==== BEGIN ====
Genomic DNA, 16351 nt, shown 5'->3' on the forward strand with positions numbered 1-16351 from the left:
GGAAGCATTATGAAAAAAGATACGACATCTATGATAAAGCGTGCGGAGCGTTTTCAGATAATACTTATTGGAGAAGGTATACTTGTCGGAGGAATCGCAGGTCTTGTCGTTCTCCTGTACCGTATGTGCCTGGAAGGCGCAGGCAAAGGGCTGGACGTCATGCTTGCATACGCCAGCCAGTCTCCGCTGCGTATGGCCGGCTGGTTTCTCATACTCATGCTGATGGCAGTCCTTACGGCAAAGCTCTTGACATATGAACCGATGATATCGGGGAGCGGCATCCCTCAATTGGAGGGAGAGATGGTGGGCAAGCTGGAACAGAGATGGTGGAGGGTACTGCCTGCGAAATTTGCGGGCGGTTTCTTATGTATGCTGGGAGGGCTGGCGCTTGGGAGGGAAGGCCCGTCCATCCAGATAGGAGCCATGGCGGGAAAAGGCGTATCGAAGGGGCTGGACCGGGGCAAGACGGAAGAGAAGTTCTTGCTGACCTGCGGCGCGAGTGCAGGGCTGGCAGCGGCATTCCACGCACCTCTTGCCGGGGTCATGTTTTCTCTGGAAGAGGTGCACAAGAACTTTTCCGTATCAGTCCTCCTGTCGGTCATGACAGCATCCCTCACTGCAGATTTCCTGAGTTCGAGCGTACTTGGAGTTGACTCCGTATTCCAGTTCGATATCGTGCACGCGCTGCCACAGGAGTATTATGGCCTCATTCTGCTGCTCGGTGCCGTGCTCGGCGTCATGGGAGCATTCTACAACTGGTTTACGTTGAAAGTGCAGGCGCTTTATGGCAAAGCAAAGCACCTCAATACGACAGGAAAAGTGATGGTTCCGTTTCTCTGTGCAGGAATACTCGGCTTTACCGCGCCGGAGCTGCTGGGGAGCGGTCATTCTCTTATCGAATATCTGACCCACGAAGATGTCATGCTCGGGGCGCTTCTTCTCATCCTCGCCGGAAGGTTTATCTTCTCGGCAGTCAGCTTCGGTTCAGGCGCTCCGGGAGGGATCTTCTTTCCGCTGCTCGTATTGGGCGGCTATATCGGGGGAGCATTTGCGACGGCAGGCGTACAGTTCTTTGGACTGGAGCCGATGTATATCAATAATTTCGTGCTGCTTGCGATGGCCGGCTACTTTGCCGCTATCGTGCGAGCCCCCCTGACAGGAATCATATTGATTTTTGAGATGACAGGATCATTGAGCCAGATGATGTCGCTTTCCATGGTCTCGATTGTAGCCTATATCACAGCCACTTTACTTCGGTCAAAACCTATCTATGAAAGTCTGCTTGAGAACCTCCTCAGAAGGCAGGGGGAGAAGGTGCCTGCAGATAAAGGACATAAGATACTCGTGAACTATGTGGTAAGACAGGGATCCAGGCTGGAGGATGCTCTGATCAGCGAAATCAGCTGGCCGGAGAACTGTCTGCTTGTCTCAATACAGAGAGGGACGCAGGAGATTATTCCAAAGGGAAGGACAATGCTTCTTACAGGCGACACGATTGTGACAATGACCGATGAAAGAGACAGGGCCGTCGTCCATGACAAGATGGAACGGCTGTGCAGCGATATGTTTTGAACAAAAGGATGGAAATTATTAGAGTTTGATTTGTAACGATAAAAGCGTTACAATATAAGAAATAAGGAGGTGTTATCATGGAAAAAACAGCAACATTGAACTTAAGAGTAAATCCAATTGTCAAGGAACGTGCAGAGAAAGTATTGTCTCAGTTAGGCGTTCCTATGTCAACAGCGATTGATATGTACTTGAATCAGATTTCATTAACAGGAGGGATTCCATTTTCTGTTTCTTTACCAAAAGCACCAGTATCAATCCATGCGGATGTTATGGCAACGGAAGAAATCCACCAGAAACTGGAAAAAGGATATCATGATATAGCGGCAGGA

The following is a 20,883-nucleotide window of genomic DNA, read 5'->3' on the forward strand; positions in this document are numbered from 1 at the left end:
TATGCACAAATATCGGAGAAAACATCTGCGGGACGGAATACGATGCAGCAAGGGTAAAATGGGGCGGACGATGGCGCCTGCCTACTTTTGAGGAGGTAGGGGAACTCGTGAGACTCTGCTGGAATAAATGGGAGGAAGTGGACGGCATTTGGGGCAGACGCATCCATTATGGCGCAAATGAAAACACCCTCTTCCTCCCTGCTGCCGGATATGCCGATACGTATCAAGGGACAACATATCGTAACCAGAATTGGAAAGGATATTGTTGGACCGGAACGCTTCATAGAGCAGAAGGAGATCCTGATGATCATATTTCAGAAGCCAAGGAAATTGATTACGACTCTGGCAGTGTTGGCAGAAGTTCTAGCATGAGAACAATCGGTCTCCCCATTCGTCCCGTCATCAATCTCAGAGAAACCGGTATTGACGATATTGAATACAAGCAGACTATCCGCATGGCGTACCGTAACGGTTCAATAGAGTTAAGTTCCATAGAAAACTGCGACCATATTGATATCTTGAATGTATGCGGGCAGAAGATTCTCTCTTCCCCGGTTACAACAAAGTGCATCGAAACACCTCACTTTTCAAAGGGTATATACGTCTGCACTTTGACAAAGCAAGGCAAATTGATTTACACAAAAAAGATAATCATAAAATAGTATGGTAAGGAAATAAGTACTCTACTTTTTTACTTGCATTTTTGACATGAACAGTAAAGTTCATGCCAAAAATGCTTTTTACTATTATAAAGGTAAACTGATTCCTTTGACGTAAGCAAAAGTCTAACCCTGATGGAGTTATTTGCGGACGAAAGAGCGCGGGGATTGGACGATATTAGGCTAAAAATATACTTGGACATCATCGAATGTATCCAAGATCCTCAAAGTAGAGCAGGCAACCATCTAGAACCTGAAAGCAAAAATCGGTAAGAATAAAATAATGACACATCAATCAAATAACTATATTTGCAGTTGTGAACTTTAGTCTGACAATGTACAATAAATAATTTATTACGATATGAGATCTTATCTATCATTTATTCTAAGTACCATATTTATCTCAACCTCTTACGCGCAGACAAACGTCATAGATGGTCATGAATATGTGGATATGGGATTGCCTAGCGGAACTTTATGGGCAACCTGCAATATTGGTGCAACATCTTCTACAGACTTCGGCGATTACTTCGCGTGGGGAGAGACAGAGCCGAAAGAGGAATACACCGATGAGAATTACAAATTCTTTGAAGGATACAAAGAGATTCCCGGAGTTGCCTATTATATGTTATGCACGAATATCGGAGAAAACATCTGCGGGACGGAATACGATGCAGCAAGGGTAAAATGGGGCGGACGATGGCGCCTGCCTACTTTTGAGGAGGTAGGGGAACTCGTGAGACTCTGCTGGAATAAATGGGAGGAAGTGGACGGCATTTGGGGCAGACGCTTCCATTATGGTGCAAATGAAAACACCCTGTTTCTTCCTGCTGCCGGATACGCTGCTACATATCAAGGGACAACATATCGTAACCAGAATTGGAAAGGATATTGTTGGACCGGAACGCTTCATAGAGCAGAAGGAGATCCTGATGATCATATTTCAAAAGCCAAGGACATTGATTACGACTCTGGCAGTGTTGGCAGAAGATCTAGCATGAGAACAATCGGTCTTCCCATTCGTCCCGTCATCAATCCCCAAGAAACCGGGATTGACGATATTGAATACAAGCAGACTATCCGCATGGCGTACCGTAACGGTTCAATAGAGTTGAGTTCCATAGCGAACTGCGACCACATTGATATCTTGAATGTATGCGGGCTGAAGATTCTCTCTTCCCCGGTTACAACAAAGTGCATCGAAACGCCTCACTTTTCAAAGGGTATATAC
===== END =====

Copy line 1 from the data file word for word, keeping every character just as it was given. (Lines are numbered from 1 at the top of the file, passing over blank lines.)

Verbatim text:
Genomic DNA, 16351 nt, shown 5'->3' on the forward strand with positions numbered 1-16351 from the left: